The “Let’s Talk About It, Oklahoma” book discussion series at Oklahoma City University will continue with “A Homemade Life” by Molly Wizenberg at 7 p.m. Oct. 25 in the Walker Center for Arts and Sciences room 151 at N.W. 26th Street and Florida Avenue.
The series is funded by grants from the Oklahoma Humanities Council and the National Endowment for the Humanities.
A well-known food writer who grew up in Oklahoma City, Wizenberg pays tribute to her own family, which preferred the “steady rhythm of meeting in the kitchen at night, sitting down at the table, sharing a meal.” Readers are made privy to her family’s love of food, cooking, and one another — complete with recipes.
The series’ food theme is titled “Much Depends on Dinner.” It is based on a quote in Byron’s “Don Juan” that states: “Since Eve ate the apple, much depends on dinner.”
“Our relationships with food are complex and convoluted,” said Harbour Winn, director of the Center for Interpersonal Study through Film and Literature at OCU. “What we eat can be a source of joy and delight, and of creative expression, as well as a reason for anguish, worry, dread and even fear. Nearly every aspect of our lives affects what we eat — politics, religion, economics, geography, culture and ethnicity, aesthetics, health and personal taste.
“As a species, we have elevated many of our basic needs to an expression of who we are, what we believe, how we interact with our environments, and how we communicate and express ourselves. Food is no exception.”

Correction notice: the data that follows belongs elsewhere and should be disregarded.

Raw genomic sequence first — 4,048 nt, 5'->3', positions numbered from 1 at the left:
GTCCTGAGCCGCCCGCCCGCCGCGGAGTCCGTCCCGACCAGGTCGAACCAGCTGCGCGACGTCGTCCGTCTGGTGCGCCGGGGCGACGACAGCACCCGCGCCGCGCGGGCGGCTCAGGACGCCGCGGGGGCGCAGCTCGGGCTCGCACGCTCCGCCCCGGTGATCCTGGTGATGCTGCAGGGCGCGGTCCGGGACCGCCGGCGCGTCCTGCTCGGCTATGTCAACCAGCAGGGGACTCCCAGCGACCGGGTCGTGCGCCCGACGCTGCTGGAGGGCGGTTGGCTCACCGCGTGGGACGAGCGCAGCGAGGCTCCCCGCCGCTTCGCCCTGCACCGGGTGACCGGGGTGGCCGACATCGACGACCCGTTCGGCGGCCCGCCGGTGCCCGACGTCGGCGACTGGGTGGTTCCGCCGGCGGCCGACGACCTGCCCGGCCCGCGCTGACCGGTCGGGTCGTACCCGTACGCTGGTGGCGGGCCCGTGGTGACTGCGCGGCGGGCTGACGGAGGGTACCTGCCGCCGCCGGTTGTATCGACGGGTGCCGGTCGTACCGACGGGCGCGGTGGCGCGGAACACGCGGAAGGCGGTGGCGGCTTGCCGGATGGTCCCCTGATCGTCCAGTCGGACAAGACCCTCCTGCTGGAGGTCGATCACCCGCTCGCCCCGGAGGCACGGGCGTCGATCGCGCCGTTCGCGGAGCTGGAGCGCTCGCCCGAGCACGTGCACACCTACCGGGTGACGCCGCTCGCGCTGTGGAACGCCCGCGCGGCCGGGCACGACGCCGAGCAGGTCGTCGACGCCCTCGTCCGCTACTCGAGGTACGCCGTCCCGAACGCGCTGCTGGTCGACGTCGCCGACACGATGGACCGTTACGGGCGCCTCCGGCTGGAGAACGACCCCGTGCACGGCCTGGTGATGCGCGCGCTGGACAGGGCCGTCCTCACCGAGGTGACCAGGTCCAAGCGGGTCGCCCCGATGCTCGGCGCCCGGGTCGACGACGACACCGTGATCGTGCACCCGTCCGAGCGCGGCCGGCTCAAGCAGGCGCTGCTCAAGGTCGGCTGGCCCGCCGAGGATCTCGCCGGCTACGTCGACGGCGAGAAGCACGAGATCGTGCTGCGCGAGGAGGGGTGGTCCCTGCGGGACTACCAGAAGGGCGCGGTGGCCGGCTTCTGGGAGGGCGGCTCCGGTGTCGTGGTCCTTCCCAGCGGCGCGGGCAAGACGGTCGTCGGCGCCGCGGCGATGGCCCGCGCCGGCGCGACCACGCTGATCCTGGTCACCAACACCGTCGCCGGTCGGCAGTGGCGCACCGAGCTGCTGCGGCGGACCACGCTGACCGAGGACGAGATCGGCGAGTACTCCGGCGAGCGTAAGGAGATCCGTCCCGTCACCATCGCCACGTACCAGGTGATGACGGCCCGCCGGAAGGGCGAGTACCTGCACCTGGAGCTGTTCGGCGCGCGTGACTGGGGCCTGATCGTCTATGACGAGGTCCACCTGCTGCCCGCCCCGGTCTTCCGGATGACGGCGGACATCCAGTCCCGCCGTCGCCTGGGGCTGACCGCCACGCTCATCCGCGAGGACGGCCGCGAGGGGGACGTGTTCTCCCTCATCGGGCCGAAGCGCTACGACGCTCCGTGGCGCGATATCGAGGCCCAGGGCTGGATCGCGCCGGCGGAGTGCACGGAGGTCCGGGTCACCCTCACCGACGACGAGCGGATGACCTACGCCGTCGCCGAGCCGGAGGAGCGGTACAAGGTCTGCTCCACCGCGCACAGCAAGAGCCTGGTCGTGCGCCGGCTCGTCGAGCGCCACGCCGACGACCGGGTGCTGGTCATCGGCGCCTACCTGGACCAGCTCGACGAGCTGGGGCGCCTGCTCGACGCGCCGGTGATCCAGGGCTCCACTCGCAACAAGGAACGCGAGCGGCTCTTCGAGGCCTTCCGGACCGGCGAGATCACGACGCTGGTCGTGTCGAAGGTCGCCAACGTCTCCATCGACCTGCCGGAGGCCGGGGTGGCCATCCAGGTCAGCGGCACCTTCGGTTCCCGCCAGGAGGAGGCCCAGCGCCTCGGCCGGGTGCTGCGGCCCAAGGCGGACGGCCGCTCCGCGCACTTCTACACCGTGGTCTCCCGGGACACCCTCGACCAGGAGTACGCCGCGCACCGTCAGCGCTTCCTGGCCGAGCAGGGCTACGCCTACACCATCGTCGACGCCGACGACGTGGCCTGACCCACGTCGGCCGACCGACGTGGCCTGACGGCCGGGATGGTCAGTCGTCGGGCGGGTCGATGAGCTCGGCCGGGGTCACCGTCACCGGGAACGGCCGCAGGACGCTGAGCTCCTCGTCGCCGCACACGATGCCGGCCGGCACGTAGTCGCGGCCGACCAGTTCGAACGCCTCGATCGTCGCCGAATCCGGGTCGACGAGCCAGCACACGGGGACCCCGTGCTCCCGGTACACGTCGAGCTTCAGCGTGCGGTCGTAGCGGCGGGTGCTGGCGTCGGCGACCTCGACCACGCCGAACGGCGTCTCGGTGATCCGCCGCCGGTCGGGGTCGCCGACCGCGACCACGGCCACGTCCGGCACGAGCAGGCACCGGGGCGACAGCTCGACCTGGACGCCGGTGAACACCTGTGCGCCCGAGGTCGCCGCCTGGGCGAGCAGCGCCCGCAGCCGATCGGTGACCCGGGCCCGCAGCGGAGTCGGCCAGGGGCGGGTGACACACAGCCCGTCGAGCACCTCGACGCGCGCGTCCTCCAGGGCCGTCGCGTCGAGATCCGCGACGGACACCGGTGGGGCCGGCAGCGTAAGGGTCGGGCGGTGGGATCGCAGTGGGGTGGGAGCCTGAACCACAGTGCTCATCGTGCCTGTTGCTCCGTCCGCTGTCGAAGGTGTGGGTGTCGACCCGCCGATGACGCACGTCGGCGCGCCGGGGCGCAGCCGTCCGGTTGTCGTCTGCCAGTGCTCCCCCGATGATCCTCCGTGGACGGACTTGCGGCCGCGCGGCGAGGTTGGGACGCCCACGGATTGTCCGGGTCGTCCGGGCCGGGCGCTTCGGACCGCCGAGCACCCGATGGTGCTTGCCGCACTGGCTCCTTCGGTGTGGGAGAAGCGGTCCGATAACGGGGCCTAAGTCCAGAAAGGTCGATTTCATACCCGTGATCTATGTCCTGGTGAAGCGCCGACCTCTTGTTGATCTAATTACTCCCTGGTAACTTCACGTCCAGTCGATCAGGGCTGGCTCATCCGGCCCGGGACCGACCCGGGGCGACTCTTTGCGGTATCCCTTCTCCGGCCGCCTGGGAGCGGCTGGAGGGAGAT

Christiane Faris, professor emeritus of modern languages, will facilitate the “A Homemade Life” book discussion. At each session in the series, a humanities scholar makes a presentation on the book in the context of the theme. Small group discussions follow with experienced discussion leaders. At the end, all participants come together for a brief wrap-up.
Those who are interested in participating are encouraged to preregister and borrow the reading selections and theme brochure by calling Winn at (405) 208-5472, e-mailing him at firstname.lastname@example.org or dropping by the Dulaney-Browne Library room 211 or 207.
The final book in the series will be Nov. 8 with “Secrets of the Tsil Café” by Thomas Fox Averill.